From Henry VI, Part III, analyze William Shakespeare's quote, "Let me embrace thee, sour adversity, for wise men say it is the wisest course."
In the opening of the first scene in the third act of Henry VI, the idea of how one can embrace adversity is evident. The meaning of the quote reflects an approach that one can take towards difficulty. Adversity is shown to be "sour," and very difficult. It is filled with some of the most treacherous elements, thorns meant to cause frustration and sometimes pain. However, Shakespeare suggests that in accepting the condition of adversity and in its" embrace," a sense of understanding is evident. The allusion to "wise men" suggests a knowledge and understanding within the nature of adversity that can prove meaningful to the individual.
The quote reflects how Shakespeare sees the relationship between knowledge and suffering. Shakespeare's quote suggests that when individuals embrace or accept the idea of adversity and that which comes with it,one gains understanding. It is for this reason that "wise men" say it is "the wisest course." In order for individuals to gain wisdom and a sense of understanding, adversity must be experienced. Henry VI speaks of this idea when he speaks about the need to accept adversity as part of a course of wisdom. In order to envision the restoration that he believes is a part of the cosmology of the world, Henry VI speaks of the need to embrace adversity. His words suggests that doing so enables the individual to gain more insight into the world and one's place in it.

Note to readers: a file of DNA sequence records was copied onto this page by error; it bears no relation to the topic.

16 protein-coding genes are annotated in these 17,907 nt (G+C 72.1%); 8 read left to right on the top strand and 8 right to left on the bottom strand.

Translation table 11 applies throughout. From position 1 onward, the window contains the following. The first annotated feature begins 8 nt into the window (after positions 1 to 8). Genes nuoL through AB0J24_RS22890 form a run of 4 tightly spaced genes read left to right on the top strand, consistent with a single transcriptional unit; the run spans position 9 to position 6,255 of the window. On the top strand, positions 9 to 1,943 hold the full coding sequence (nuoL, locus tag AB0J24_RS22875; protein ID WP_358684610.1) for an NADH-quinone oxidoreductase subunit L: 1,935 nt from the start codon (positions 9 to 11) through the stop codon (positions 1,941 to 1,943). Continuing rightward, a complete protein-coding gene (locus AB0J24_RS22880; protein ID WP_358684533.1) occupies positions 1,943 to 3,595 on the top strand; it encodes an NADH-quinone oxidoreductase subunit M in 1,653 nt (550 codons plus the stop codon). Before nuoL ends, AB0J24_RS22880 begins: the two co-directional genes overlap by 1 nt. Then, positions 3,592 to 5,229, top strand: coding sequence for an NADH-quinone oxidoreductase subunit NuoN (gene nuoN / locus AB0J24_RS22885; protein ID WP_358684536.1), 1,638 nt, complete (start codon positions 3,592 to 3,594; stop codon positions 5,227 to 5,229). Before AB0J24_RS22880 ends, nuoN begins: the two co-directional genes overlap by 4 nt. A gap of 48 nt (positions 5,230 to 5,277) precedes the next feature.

King Henry VI says this when he is wondering in the north of England after he has been dethroned and his queen and his son have gone to France to ask for aid. Henry has also long detested the state of civil war into which his land has been plunged. Henry is experiencing great adversity at this moment, as he realizes that no one will "call him Caesar" or regard him as the king. He also realizes that he cannot help others at this moment, as he is not even in a position to help himself.
This quote means that he must face his difficulties, referring to them as "sour adversity," rather than evade or ignore them, as that is usually the advice given by philosophers and other wise men. The repetition of "wise" and "wisest" in the quote emphasizes that Henry believes he is choosing the right path in facing his troubles. He also refers to "sour adversity" in the second person, as "thee," as though adversity is a familiar friend who he is accustomed to hugging or embracing.